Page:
Some lenders offer consolidation loans for bad credit, but interest rates on these loans may be high. If you also have a large amount of debt to consolidate, you could end up with an unmanageable monthly payment.

A longer loan term could give you lower monthly payments, but that can mean you’ll pay more in interest. On the other hand, shorter loan terms will save you money on interest but have higher monthly payments.

Using a debt consolidation calculator can help you estimate monthly payments and total loan costs for different consolidation options. Shop around with different lenders to find the best rates and terms you can qualify for on a debt consolidation loan.

Lastly, consider addressing the problems that led to your debt before consolidation. If, for instance, you consolidate credit card debt, your balances will be $0, allowing you to spend up to your credit limit. Falling into old credit usage habits after consolidating can lead to even more debt and more financial issues down the line.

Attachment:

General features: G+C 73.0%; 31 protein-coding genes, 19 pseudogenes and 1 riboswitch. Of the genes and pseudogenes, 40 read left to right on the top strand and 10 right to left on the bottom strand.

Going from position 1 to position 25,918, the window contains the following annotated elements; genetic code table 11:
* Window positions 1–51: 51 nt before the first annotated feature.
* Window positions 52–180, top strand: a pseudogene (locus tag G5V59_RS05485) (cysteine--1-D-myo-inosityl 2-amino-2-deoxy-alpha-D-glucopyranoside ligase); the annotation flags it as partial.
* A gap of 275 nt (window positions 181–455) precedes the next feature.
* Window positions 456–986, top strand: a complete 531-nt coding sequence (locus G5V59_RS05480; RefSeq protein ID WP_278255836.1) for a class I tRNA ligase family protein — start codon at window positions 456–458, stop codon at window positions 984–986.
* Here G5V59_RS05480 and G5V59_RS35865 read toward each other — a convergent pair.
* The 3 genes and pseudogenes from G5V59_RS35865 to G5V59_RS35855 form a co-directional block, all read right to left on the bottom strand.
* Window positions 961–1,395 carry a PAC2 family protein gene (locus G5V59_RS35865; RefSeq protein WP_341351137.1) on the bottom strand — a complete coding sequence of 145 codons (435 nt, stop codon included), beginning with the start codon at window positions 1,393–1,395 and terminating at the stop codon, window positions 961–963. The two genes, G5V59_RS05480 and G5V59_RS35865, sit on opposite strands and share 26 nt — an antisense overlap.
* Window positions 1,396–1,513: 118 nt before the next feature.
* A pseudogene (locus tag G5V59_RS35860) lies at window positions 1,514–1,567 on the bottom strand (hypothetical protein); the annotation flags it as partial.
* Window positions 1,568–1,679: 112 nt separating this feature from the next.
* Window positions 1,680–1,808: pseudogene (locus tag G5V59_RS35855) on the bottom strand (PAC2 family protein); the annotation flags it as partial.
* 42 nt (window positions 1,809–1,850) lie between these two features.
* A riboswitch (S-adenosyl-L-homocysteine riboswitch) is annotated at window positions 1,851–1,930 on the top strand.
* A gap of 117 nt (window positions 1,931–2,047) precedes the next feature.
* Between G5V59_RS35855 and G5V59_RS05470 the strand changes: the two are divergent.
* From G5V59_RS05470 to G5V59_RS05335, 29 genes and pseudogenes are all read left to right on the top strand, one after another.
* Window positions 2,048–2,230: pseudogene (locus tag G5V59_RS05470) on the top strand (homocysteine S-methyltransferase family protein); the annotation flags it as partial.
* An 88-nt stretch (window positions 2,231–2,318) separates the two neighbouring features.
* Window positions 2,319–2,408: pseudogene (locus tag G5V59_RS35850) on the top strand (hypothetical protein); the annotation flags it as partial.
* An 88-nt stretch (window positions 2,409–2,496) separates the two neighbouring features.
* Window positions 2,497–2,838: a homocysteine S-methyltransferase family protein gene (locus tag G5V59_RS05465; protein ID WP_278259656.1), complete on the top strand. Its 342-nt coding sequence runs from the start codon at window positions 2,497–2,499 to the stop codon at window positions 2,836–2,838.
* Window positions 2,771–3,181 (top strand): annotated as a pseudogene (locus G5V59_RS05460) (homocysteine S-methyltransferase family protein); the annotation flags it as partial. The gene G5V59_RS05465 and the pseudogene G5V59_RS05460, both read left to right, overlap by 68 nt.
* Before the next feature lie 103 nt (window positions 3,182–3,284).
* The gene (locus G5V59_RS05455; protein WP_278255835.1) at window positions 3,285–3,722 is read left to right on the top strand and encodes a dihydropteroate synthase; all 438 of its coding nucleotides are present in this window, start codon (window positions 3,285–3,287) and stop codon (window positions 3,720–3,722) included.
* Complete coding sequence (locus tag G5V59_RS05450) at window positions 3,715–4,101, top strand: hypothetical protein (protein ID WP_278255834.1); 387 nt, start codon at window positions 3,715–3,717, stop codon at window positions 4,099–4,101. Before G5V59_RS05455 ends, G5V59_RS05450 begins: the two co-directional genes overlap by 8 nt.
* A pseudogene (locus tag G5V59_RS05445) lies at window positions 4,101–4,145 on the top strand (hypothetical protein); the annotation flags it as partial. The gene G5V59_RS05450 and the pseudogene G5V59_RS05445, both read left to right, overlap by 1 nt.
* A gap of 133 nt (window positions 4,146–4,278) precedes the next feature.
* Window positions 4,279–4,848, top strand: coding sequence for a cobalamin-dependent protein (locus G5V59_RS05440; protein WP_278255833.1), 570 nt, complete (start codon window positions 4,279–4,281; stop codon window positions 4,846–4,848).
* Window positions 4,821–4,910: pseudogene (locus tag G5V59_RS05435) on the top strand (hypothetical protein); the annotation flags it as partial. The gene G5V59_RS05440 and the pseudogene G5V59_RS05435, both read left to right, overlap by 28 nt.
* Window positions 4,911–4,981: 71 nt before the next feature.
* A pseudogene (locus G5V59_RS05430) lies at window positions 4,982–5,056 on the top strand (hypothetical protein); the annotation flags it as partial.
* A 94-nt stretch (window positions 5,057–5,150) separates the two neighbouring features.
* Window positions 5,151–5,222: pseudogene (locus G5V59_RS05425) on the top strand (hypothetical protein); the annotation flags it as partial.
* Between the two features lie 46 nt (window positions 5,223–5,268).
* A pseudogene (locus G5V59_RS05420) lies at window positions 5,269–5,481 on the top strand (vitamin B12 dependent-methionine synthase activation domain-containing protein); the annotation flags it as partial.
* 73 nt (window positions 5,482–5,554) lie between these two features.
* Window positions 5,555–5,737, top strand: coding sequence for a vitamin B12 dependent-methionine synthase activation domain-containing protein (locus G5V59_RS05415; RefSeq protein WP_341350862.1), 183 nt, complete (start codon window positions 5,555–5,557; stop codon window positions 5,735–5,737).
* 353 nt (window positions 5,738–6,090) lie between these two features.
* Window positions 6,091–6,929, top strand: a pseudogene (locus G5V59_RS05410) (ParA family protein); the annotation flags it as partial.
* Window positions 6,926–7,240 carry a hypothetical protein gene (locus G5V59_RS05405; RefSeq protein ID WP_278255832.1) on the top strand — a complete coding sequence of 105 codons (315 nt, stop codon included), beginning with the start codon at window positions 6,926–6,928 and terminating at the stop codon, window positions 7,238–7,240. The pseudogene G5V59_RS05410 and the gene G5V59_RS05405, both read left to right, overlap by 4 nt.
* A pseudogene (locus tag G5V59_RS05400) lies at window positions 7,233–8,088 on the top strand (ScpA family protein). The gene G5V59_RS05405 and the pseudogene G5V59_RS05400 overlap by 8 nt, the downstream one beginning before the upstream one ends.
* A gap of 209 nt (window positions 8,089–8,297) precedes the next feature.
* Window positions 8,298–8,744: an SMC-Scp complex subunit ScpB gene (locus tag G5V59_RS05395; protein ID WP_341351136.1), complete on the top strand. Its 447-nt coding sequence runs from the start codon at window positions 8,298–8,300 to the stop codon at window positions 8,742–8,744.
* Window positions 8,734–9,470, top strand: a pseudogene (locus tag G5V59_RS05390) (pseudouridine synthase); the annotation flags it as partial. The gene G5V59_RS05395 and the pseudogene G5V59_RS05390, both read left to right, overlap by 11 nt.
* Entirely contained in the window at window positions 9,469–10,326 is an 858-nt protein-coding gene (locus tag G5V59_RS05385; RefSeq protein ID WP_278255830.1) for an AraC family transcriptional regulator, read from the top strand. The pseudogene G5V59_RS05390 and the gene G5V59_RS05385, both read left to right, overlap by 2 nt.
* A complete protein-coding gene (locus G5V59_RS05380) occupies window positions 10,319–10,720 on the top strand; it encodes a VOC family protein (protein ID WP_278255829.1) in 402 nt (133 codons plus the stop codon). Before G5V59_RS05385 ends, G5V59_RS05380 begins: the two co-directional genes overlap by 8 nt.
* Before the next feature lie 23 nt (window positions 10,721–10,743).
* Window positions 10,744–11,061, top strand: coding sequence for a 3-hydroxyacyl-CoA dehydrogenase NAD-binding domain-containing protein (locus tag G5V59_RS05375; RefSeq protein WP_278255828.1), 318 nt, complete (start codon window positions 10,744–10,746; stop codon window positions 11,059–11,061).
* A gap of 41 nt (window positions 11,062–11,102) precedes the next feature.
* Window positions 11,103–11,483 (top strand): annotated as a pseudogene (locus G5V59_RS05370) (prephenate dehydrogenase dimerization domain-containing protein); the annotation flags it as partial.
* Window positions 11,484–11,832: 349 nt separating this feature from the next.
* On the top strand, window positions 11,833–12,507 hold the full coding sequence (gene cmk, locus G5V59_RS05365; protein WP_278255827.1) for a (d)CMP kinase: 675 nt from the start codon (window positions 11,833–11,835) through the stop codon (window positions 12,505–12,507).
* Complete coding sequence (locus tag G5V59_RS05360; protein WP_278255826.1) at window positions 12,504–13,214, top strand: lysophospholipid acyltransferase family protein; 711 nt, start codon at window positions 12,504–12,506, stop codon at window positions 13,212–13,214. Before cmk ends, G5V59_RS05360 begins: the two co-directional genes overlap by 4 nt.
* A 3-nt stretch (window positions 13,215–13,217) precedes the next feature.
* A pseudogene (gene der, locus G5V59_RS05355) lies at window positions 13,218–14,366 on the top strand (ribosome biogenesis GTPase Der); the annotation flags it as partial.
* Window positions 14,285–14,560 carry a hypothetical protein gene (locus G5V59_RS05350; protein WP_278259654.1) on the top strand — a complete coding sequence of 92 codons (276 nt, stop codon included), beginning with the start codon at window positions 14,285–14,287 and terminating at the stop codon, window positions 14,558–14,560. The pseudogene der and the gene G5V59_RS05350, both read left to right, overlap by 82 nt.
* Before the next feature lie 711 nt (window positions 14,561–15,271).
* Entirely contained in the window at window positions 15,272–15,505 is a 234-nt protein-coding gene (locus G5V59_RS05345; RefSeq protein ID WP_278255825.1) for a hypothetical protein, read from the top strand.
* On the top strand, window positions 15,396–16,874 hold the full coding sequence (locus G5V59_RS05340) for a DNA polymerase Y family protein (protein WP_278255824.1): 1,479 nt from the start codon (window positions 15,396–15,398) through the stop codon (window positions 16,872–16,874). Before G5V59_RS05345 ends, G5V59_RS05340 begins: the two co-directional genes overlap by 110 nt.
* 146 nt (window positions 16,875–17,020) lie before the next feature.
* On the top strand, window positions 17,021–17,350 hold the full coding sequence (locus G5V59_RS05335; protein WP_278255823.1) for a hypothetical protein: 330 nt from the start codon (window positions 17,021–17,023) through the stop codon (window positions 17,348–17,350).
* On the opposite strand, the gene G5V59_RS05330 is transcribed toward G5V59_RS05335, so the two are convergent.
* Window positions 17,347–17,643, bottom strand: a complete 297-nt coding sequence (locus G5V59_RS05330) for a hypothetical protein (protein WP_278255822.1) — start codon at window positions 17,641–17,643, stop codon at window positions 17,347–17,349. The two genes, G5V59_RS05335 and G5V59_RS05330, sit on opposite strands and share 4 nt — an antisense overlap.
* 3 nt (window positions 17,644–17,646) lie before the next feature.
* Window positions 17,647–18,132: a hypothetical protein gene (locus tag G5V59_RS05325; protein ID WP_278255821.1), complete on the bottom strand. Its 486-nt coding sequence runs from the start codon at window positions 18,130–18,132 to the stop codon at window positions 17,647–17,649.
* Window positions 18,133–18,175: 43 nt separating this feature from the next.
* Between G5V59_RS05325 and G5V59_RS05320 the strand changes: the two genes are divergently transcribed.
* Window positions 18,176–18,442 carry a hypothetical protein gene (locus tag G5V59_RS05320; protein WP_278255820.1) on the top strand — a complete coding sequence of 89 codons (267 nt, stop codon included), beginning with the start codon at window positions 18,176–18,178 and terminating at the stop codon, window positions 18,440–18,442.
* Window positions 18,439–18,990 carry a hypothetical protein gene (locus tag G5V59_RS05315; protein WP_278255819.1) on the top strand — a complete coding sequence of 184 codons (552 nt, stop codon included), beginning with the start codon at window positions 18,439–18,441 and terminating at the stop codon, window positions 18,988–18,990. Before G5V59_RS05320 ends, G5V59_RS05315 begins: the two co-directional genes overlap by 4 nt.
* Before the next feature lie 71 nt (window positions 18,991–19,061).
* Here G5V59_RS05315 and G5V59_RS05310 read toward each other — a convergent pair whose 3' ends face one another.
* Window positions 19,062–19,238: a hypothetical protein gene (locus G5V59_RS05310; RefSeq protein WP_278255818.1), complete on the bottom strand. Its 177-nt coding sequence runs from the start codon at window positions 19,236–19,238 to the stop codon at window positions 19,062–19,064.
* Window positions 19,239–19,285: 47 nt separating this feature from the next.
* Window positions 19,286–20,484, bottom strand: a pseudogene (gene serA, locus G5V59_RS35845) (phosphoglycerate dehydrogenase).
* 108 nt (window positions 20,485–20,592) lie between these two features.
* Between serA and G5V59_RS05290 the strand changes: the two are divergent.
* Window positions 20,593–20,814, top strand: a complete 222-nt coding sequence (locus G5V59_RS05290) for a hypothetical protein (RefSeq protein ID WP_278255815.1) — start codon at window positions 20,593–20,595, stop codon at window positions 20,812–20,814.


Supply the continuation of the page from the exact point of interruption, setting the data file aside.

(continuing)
A debt consolidation loan can be a great tool to repay debt, but it does have its drawbacks. Before accepting one of these loans, consider the pros and cons.

Pros of Debt Consolidation

  • Streamlines payments. By combining multiple debts into one loan, it can be easier to track when payments are due and how much you owe.
  • Quicker payoff. Debt consolidation can be a tool to get rid of your debt sooner if you select a shorter loan term than your original debt or make extra payments.
  • Lower interest rates. Since revolving debt like credit cards carry high interest rates, a debt consolidation loan can allow you to repay your debt at lower rates.